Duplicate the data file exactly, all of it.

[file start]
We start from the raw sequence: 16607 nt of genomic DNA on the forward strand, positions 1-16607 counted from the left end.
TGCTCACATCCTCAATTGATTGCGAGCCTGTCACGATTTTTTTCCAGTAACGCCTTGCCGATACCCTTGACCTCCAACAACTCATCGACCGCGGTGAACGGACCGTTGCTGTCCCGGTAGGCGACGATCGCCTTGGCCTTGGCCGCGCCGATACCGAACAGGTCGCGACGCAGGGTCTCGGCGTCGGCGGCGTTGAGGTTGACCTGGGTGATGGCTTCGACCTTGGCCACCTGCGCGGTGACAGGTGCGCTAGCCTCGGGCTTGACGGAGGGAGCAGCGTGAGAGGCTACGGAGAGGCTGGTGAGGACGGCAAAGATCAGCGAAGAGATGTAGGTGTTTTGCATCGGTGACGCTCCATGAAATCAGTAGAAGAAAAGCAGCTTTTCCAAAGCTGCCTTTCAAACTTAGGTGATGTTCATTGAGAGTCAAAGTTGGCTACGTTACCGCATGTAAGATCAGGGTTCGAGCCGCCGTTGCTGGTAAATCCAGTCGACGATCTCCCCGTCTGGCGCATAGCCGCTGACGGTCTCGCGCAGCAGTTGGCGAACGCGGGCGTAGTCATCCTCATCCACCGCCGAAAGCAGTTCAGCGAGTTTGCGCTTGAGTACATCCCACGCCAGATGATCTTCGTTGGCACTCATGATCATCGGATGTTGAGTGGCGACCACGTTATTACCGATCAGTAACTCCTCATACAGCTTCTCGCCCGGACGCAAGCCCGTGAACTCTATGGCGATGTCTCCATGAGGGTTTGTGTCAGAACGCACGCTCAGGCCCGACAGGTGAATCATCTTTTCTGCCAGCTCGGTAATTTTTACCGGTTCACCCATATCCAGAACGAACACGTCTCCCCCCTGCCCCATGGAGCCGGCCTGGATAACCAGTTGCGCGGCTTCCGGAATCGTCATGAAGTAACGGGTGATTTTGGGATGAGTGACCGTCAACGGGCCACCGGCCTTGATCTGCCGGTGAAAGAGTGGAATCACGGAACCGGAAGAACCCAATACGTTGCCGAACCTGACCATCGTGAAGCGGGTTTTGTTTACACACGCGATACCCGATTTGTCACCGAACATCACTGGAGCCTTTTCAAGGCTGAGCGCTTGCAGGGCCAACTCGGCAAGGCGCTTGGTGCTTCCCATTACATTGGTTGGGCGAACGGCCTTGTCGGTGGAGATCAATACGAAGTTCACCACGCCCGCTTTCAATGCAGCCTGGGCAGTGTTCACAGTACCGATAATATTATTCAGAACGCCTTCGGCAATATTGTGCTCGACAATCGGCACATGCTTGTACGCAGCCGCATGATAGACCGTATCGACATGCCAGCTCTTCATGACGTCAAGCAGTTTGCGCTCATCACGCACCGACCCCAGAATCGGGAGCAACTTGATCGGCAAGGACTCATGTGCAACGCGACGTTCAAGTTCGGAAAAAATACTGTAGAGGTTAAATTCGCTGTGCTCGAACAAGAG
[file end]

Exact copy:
We start from the raw sequence: 16607 nt of genomic DNA on the forward strand, positions 1-16607 counted from the left end.
TGCTCACATCCTCAATTGATTGCGAGCCTGTCACGATTTTTTTCCAGTAACGCCTTGCCGATACCCTTGACCTCCAACAACTCATCGACCGCGGTGAACGGACCGTTGCTGTCCCGGTAGGCGACGATCGCCTTGGCCTTGGCCGCGCCGATACCGAACAGGTCGCGACGCAGGGTCTCGGCGTCGGCGGCGTTGAGGTTGACCTGGGTGATGGCTTCGACCTTGGCCACCTGCGCGGTGACAGGTGCGCTAGCCTCGGGCTTGACGGAGGGAGCAGCGTGAGAGGCTACGGAGAGGCTGGTGAGGACGGCAAAGATCAGCGAAGAGATGTAGGTGTTTTGCATCGGTGACGCTCCATGAAATCAGTAGAAGAAAAGCAGCTTTTCCAAAGCTGCCTTTCAAACTTAGGTGATGTTCATTGAGAGTCAAAGTTGGCTACGTTACCGCATGTAAGATCAGGGTTCGAGCCGCCGTTGCTGGTAAATCCAGTCGACGATCTCCCCGTCTGGCGCATAGCCGCTGACGGTCTCGCGCAGCAGTTGGCGAACGCGGGCGTAGTCATCCTCATCCACCGCCGAAAGCAGTTCAGCGAGTTTGCGCTTGAGTACATCCCACGCCAGATGATCTTCGTTGGCACTCATGATCATCGGATGTTGAGTGGCGACCACGTTATTACCGATCAGTAACTCCTCATACAGCTTCTCGCCCGGACGCAAGCCCGTGAACTCTATGGCGATGTCTCCATGAGGGTTTGTGTCAGAACGCACGCTCAGGCCCGACAGGTGAATCATCTTTTCTGCCAGCTCGGTAATTTTTACCGGTTCACCCATATCCAGAACGAACACGTCTCCCCCCTGCCCCATGGAGCCGGCCTGGATAACCAGTTGCGCGGCTTCCGGAATCGTCATGAAGTAACGGGTGATTTTGGGATGAGTGACCGTCAACGGGCCACCGGCCTTGATCTGCCGGTGAAAGAGTGGAATCACGGAACCGGAAGAACCCAATACGTTGCCGAACCTGACCATCGTGAAGCGGGTTTTGTTTACACACGCGATACCCGATTTGTCACCGAACATCACTGGAGCCTTTTCAAGGCTGAGCGCTTGCAGGGCCAACTCGGCAAGGCGCTTGGTGCTTCCCATTACATTGGTTGGGCGAACGGCCTTGTCGGTGGAGATCAATACGAAGTTCACCACGCCCGCTTTCAATGCAGCCTGGGCAGTGTTCACAGTACCGATAATATTATTCAGAACGCCTTCGGCAATATTGTGCTCGACAATCGGCACATGCTTGTACGCAGCCGCATGATAGACCGTATCGACATGCCAGCTCTTCATGACGTCAAGCAGTTTGCGCTCATCACGCACCGACCCCAGAATCGGGAGCAACTTGATCGGCAAGGACTCATGTGCAACGCGACGTTCAAGTTCGGAAAAAATACTGTAGAGGTTAAATTCGCTGTGCTCGAACAAGAG